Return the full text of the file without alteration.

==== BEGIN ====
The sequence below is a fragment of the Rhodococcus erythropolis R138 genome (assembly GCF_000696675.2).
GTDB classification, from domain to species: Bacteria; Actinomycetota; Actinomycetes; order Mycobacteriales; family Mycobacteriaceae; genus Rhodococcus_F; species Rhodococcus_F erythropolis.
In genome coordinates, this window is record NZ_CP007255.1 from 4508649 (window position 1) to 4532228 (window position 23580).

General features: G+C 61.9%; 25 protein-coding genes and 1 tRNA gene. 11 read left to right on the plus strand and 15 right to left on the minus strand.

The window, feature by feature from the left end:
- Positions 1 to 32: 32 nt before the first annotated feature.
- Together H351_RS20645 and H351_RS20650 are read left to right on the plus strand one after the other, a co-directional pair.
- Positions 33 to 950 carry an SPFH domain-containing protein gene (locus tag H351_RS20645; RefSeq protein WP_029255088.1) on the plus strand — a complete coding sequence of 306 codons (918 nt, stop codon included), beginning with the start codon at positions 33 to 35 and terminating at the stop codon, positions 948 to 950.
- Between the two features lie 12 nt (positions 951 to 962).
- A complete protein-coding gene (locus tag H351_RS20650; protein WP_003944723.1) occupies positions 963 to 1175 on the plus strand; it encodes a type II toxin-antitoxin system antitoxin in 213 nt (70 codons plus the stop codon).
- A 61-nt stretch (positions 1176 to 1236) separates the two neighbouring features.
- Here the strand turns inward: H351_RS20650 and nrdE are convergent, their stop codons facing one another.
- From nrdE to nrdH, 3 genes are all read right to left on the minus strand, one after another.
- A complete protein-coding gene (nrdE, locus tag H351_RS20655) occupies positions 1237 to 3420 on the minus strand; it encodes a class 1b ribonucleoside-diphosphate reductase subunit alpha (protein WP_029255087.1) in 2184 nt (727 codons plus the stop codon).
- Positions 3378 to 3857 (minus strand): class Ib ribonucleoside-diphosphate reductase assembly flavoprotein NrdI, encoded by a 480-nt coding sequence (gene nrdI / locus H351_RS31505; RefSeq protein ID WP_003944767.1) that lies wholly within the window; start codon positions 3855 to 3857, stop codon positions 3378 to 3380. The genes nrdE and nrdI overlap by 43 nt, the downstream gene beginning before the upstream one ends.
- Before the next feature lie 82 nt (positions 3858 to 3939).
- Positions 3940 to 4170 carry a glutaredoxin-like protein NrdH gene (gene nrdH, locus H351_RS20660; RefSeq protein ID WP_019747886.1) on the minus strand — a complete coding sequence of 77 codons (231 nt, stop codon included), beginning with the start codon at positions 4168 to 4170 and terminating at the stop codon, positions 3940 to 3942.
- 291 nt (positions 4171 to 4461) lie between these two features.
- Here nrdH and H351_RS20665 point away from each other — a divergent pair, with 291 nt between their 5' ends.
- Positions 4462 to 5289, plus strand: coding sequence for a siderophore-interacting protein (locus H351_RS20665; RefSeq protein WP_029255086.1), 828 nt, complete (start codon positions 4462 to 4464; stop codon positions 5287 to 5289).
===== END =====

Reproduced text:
The sequence below is a fragment of the Rhodococcus erythropolis R138 genome (assembly GCF_000696675.2).
GTDB classification, from domain to species: Bacteria; Actinomycetota; Actinomycetes; order Mycobacteriales; family Mycobacteriaceae; genus Rhodococcus_F; species Rhodococcus_F erythropolis.
In genome coordinates, this window is record NZ_CP007255.1 from 4508649 (window position 1) to 4532228 (window position 23580).

General features: G+C 61.9%; 25 protein-coding genes and 1 tRNA gene. 11 read left to right on the plus strand and 15 right to left on the minus strand.

The window, feature by feature from the left end:
- Positions 1 to 32: 32 nt before the first annotated feature.
- Together H351_RS20645 and H351_RS20650 are read left to right on the plus strand one after the other, a co-directional pair.
- Positions 33 to 950 carry an SPFH domain-containing protein gene (locus tag H351_RS20645; RefSeq protein WP_029255088.1) on the plus strand — a complete coding sequence of 306 codons (918 nt, stop codon included), beginning with the start codon at positions 33 to 35 and terminating at the stop codon, positions 948 to 950.
- Between the two features lie 12 nt (positions 951 to 962).
- A complete protein-coding gene (locus tag H351_RS20650; protein WP_003944723.1) occupies positions 963 to 1175 on the plus strand; it encodes a type II toxin-antitoxin system antitoxin in 213 nt (70 codons plus the stop codon).
- A 61-nt stretch (positions 1176 to 1236) separates the two neighbouring features.
- Here the strand turns inward: H351_RS20650 and nrdE are convergent, their stop codons facing one another.
- From nrdE to nrdH, 3 genes are all read right to left on the minus strand, one after another.
- A complete protein-coding gene (nrdE, locus tag H351_RS20655) occupies positions 1237 to 3420 on the minus strand; it encodes a class 1b ribonucleoside-diphosphate reductase subunit alpha (protein WP_029255087.1) in 2184 nt (727 codons plus the stop codon).
- Positions 3378 to 3857 (minus strand): class Ib ribonucleoside-diphosphate reductase assembly flavoprotein NrdI, encoded by a 480-nt coding sequence (gene nrdI / locus H351_RS31505; RefSeq protein ID WP_003944767.1) that lies wholly within the window; start codon positions 3855 to 3857, stop codon positions 3378 to 3380. The genes nrdE and nrdI overlap by 43 nt, the downstream gene beginning before the upstream one ends.
- Before the next feature lie 82 nt (positions 3858 to 3939).
- Positions 3940 to 4170 carry a glutaredoxin-like protein NrdH gene (gene nrdH, locus H351_RS20660; RefSeq protein ID WP_019747886.1) on the minus strand — a complete coding sequence of 77 codons (231 nt, stop codon included), beginning with the start codon at positions 4168 to 4170 and terminating at the stop codon, positions 3940 to 3942.
- 291 nt (positions 4171 to 4461) lie between these two features.
- Here nrdH and H351_RS20665 point away from each other — a divergent pair, with 291 nt between their 5' ends.
- Positions 4462 to 5289, plus strand: coding sequence for a siderophore-interacting protein (locus H351_RS20665; RefSeq protein WP_029255086.1), 828 nt, complete (start codon positions 4462 to 4464; stop codon positions 5287 to 5289).